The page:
European Court Criticizes Russia’s Handling of Katyn Massacre Case

April 16, 2012 Updated: November 30, 2015

The European Court of Human Rights (ECHR) issued an incomplete ruling on Monday in an emotional case of unfinished business from World War II between Poland and Russia.

The plaintiffs in the case are 15 relatives of Polish victims of the Katyn Forest massacre that took place in 1940. The Strasbourg-based court ruled in their favor, deeming Russia guilty of failing to cooperate with the court and of mistreating the Polish applicants by denying them access to documents and refusing to rehabilitate their relatives. However, since Russia also denied the court access to those same documents, it could not make any ruling about Russia’s investigation itself.

The Katyn massacre has been a festering wound between the two countries for seven decades. That wound was irritated further two years ago when the Polish president’s plane crashed while on the way to the forest for the 70th anniversary of the killings. The president, and dozens of top military, political, and religious leaders died in what many Poles believe was a Russian assassination plot.

The atrocities happened as a result of the Molotov-Ribbentrop pact between the Soviet Union and Nazi Germany in the early years of World War II. The two superpowers divided up Poland between them, and following the Soviet invasion of eastern Poland in 1939, tens of thousands of both military and civilian prisoners of the Red Army were sent to Soviet prison camps. In 1940, the Soviet Politburo decided to summarily execute over 20,000 of these prisoners.

The secret shootings were done in different locations, but the one in Katyn Forest near Smolensk in western Russia has become the best known. A mass grave with over 4,000 Polish officers, and other Polish elite, was excavated in 1942, and 2,730 victims were identified.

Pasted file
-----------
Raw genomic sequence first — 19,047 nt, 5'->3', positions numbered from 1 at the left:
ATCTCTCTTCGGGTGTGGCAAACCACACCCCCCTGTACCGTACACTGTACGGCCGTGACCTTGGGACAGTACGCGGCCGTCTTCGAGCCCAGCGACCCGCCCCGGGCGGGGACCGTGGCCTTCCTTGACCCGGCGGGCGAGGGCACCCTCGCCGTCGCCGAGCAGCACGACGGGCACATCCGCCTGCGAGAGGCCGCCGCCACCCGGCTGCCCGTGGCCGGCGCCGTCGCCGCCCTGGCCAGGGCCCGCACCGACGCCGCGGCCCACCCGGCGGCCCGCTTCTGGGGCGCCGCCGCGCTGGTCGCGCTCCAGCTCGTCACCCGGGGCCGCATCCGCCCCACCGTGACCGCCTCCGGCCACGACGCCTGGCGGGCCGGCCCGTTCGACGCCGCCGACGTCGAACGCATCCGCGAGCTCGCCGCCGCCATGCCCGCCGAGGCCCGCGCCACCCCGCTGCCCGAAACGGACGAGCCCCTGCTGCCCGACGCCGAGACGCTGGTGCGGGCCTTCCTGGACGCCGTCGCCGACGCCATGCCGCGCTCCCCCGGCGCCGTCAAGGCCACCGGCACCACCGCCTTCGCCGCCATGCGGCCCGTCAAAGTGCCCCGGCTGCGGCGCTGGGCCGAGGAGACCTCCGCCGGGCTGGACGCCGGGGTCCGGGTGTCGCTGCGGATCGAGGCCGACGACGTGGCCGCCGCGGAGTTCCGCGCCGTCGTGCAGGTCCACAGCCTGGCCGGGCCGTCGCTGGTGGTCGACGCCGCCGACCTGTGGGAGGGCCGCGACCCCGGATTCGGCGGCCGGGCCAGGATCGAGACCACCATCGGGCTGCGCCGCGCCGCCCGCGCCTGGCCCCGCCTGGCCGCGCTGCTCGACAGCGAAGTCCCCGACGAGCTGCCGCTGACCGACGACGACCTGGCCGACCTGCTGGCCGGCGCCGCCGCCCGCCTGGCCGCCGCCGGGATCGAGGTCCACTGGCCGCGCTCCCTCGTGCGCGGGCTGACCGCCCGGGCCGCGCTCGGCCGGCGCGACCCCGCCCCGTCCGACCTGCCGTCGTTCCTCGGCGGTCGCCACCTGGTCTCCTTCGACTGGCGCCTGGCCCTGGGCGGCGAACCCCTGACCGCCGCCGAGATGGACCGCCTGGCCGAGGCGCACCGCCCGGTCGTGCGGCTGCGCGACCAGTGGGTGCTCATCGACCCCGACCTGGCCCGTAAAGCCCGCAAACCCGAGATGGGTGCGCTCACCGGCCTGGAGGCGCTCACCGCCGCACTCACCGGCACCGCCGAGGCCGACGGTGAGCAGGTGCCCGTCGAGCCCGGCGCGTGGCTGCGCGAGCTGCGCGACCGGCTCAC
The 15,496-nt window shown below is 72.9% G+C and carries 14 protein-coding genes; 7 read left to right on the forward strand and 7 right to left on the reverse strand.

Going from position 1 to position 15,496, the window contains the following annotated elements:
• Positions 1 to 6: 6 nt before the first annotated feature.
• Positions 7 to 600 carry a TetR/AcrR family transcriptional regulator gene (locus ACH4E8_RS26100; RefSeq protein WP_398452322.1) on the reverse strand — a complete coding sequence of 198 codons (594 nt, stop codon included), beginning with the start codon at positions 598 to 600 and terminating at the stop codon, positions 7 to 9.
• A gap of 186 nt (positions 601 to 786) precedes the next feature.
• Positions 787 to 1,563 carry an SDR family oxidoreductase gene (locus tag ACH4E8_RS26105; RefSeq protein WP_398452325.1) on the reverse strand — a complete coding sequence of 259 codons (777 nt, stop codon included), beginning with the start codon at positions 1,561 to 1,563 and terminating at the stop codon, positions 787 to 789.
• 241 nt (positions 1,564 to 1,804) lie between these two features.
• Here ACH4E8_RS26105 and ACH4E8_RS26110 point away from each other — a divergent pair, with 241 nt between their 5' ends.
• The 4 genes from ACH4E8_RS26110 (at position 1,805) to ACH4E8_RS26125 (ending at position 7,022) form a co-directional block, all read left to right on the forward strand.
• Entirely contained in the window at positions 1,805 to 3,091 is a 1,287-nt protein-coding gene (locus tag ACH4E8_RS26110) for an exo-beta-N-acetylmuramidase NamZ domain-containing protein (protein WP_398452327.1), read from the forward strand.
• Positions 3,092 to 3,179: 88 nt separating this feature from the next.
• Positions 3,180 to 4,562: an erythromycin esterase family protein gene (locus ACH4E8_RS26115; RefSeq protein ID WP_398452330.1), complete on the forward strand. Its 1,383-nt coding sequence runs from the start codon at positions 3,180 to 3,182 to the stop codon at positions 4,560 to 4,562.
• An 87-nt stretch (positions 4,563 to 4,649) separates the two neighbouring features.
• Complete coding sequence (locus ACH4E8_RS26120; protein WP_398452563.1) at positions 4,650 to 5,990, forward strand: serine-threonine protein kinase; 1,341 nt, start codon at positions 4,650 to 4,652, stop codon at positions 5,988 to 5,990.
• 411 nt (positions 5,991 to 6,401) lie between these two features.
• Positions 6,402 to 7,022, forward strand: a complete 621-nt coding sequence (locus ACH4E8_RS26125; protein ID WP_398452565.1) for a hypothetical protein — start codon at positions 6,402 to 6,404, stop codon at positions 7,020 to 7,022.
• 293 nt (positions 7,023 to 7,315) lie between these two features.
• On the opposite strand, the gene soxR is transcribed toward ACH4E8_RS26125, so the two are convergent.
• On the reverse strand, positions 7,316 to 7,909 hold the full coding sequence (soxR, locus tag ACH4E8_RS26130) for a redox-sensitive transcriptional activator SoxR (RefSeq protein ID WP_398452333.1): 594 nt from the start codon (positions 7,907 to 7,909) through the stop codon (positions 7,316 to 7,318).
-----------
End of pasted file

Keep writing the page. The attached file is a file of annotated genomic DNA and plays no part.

After the fall of the Soviet Union, Mikhail Gorbachev acknowledged that the 1940 killings were the work of Stalin’s secret police, and not of the Nazis (as claimed by Soviet propaganda). Nonetheless, much to the consternation of Poland, post-Soviet Russia has never used the word “massacre,” only talking about the “Katyn tragedy.” Moreover, no perpetrators have ever been named or brought to justice.

The Kremlin began investigating the killings in 1990, and ended it in 2004. During the process, Russia had turned over a substantial number of documents to the Polish government, but the exact fates of many of the victims remained unclear.

Some relatives wanted to take the issue further and brought the issue to the ECHR.

During the process, Russia denied them access to the actual decision text of 2004, citing reasons of national security, and also refused to rehabilitate their relatives, arguing that the circumstances around their deaths, or even if they died in Katyn at all, had not been proven.

Aside from deeming Russia non-cooperative, there is little else the ECHR can do.

The court is an institution of the Council of Europe (no relation to the European Union). Because the Kremlin’s investigation began in 1990, eight years before Russia joined the Council of Europe, and because Russia also denied the ECHR access to the 2004 decision to discontinue investigations, the court could not rule on Russia’s investigation.

“The Court concluded that there had been no elements capable of providing a bridge between the distant past and the recent post-ratification period,” the court wrote in a press release about the judgment.

The court was further “struck by the apparent reluctance of the Russian authorities to recognize the reality of the Katyn massacre.” It also stated that the Russian courts’ actions in this case demonstrated “an attitude lacking in humanity.”

The court also pointed out that Russia has an obligation to provide the court with the material needed for its investigations, and that it could find no reason why the past actions of a different regime would be considered sensitive with regards to national security. Russia was ordered to pay the applicants $8,528 in costs and expenses.

The head of the office of the Russian plenipotentiary with the ECHR, Andrey Fyodorov, defended Russia’s classification of the decision text. In a post-judgment statement to the Interfax news agency, Fyodorov said that the classification was based on Russian national law. He also said that Russia would most likely not appeal the ruling, Russia Today reported.